The EESC issues between 160 and 190 opinions and information reports a year.
It also organises several annual initiatives and events with a focus on civil society and citizens’ participation such as the Civil Society Prize, the Civil Society Days, the Your Europe, Your Say youth plenary and the ECI Day.
The EESC brings together representatives from all areas of organised civil society, who give their independent advice on EU policies and legislation. The EESC's326 Members are organised into three groups: Employers, Workers and Various Interests.
The EESC has six sections, specialising in concrete topics of relevance to the citizens of the European Union, ranging from social to economic affairs, energy, environment, external relations or the internal market.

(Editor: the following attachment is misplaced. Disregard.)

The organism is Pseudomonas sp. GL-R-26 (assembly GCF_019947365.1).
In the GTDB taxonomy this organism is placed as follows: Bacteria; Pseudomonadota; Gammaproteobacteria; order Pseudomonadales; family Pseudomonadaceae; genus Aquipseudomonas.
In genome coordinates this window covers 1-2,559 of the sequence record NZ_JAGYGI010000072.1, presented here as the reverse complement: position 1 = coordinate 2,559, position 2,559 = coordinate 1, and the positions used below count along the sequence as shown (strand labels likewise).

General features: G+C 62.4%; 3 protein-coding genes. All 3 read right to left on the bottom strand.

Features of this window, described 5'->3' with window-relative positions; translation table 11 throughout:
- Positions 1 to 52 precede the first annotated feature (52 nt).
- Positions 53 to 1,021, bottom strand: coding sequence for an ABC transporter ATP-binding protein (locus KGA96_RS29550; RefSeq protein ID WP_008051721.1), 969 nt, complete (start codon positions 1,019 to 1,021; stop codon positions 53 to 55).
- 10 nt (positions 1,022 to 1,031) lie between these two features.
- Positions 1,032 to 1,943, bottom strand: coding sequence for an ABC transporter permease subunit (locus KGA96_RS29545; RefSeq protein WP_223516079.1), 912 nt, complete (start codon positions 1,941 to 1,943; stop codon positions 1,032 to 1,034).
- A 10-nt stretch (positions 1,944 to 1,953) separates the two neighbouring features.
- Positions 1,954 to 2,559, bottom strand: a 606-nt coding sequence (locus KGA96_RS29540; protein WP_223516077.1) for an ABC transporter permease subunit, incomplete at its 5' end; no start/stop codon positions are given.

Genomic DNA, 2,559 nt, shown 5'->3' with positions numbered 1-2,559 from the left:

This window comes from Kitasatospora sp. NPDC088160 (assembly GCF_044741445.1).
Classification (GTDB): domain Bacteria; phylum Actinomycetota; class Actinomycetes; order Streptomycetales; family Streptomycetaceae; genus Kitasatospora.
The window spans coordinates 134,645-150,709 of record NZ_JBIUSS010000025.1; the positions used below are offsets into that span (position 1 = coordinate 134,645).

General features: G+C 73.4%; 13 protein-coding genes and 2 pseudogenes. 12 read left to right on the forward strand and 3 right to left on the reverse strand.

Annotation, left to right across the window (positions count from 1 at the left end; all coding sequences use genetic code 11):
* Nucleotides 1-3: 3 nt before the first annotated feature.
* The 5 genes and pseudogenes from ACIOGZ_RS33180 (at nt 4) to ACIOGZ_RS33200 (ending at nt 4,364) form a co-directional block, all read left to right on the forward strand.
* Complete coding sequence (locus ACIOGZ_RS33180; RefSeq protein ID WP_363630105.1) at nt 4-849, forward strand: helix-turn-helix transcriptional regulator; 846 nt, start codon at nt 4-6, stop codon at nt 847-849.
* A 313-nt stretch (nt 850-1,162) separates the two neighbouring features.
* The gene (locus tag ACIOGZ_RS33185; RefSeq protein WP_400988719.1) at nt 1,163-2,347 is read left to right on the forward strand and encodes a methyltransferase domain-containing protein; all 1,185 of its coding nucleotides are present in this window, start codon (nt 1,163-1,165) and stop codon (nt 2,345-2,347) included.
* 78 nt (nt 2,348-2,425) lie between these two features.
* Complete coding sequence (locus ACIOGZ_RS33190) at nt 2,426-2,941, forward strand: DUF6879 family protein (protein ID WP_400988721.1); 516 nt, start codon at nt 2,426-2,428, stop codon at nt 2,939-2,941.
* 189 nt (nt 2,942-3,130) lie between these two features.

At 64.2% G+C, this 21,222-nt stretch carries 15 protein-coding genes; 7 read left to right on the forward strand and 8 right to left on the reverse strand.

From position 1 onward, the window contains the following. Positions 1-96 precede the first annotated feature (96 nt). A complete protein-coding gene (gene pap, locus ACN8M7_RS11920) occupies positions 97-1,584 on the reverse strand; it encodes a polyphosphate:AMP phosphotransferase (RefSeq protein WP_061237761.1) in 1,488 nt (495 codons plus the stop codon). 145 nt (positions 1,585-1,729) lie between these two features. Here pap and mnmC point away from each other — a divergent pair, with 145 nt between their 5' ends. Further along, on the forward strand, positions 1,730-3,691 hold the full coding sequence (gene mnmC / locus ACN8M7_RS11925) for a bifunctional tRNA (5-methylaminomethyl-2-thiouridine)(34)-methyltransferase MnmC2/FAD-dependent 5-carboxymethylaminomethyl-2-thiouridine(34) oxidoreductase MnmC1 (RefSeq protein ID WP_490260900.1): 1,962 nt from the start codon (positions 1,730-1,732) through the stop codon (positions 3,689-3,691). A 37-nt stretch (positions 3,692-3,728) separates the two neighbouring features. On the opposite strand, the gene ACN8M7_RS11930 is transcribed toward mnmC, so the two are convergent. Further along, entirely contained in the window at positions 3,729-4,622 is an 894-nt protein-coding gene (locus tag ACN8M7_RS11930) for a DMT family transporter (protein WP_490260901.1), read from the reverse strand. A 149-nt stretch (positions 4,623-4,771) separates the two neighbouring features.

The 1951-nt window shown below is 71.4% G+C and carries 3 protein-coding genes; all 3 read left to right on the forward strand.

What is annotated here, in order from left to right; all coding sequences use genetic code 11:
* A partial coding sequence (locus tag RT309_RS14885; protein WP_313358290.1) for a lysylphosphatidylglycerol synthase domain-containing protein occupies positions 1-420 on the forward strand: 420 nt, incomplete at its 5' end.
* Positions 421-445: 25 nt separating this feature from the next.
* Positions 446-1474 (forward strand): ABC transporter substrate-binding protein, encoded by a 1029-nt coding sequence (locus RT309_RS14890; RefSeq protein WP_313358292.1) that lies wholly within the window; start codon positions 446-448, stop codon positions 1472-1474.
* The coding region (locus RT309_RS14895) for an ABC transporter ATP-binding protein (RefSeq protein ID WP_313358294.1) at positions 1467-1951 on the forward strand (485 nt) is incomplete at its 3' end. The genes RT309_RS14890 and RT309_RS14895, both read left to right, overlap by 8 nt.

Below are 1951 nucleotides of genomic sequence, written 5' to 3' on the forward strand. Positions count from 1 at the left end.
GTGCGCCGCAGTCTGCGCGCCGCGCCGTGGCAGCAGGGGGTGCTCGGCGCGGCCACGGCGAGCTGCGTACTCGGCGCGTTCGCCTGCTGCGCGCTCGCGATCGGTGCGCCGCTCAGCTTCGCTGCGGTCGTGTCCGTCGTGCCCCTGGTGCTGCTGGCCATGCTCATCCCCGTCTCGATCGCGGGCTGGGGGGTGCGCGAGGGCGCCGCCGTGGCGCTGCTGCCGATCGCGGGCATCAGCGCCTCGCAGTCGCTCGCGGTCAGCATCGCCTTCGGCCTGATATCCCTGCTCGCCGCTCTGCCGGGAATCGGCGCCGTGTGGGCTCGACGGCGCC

The proposal provides sound measures and instruments for addressing the clear shortcomings and imbalances in our system. In particular, the EESC considers that the new rules:
isolate the counterparty risk relating to the OTC market, making it external to banks, and manage it within dedicated organisations,
achieve consolidation of data on all OTC trading, not just that cleared through central counterparties (CCP),
give no recommendation regarding the future CCP market structure. Thus, either the existing structures in the individual Member States or a small number of large, Europe-wide bodies will emerge.
One of the primary concerns is the costs of implementing the regulation, which appear to have been underestimated and will come at a time when financial institutions are already under pressure in terms of legislation, profitability and costs.
These costs are inevitably passed on to investors and clients.
Lastly, the most important implications of the new regulation include extending the asset classes concerned: it is planned to apply the regulation to all other financial instruments at the same time as shares.